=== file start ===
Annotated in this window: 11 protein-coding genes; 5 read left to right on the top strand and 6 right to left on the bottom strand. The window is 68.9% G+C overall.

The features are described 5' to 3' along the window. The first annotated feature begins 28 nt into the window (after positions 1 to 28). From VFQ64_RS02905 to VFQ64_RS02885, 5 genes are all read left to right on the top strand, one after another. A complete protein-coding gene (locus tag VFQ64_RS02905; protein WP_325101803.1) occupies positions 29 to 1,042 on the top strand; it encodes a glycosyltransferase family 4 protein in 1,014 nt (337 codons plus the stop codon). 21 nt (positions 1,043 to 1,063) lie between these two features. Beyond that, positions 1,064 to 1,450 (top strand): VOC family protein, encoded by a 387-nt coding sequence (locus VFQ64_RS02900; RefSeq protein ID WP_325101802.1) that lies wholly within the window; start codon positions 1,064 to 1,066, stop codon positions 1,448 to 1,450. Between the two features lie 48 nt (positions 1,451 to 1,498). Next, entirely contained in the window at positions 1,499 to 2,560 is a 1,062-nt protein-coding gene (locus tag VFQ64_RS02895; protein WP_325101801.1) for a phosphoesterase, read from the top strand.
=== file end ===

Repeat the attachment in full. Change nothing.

Annotated in this window: 11 protein-coding genes; 5 read left to right on the top strand and 6 right to left on the bottom strand. The window is 68.9% G+C overall.

The features are described 5' to 3' along the window. The first annotated feature begins 28 nt into the window (after positions 1 to 28). From VFQ64_RS02905 to VFQ64_RS02885, 5 genes are all read left to right on the top strand, one after another. A complete protein-coding gene (locus tag VFQ64_RS02905; protein WP_325101803.1) occupies positions 29 to 1,042 on the top strand; it encodes a glycosyltransferase family 4 protein in 1,014 nt (337 codons plus the stop codon). 21 nt (positions 1,043 to 1,063) lie between these two features. Beyond that, positions 1,064 to 1,450 (top strand): VOC family protein, encoded by a 387-nt coding sequence (locus VFQ64_RS02900; RefSeq protein ID WP_325101802.1) that lies wholly within the window; start codon positions 1,064 to 1,066, stop codon positions 1,448 to 1,450. Between the two features lie 48 nt (positions 1,451 to 1,498). Next, entirely contained in the window at positions 1,499 to 2,560 is a 1,062-nt protein-coding gene (locus tag VFQ64_RS02895; protein WP_325101801.1) for a phosphoesterase, read from the top strand.